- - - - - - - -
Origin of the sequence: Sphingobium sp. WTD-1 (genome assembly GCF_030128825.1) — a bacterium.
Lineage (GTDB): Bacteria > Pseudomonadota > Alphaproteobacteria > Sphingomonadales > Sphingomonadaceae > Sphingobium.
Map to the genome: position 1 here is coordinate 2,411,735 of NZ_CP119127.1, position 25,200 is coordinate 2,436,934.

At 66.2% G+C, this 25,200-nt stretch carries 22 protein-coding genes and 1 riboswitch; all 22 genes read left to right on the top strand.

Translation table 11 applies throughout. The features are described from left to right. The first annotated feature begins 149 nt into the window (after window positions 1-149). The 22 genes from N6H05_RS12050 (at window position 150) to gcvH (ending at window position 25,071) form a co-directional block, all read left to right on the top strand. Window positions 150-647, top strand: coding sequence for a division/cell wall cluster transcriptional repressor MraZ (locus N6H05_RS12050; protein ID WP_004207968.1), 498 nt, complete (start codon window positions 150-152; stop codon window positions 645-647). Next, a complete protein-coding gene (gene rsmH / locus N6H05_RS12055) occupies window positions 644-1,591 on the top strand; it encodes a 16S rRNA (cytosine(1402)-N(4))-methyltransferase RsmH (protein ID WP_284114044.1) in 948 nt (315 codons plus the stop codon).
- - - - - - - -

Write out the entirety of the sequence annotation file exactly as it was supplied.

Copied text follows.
Origin of the sequence: Sphingobium sp. WTD-1 (genome assembly GCF_030128825.1) — a bacterium.
Lineage (GTDB): Bacteria > Pseudomonadota > Alphaproteobacteria > Sphingomonadales > Sphingomonadaceae > Sphingobium.
Map to the genome: position 1 here is coordinate 2,411,735 of NZ_CP119127.1, position 25,200 is coordinate 2,436,934.

At 66.2% G+C, this 25,200-nt stretch carries 22 protein-coding genes and 1 riboswitch; all 22 genes read left to right on the top strand.

Translation table 11 applies throughout. The features are described from left to right. The first annotated feature begins 149 nt into the window (after window positions 1-149). The 22 genes from N6H05_RS12050 (at window position 150) to gcvH (ending at window position 25,071) form a co-directional block, all read left to right on the top strand. Window positions 150-647, top strand: coding sequence for a division/cell wall cluster transcriptional repressor MraZ (locus N6H05_RS12050; protein ID WP_004207968.1), 498 nt, complete (start codon window positions 150-152; stop codon window positions 645-647). Next, a complete protein-coding gene (gene rsmH / locus N6H05_RS12055) occupies window positions 644-1,591 on the top strand; it encodes a 16S rRNA (cytosine(1402)-N(4))-methyltransferase RsmH (protein ID WP_284114044.1) in 948 nt (315 codons plus the stop codon).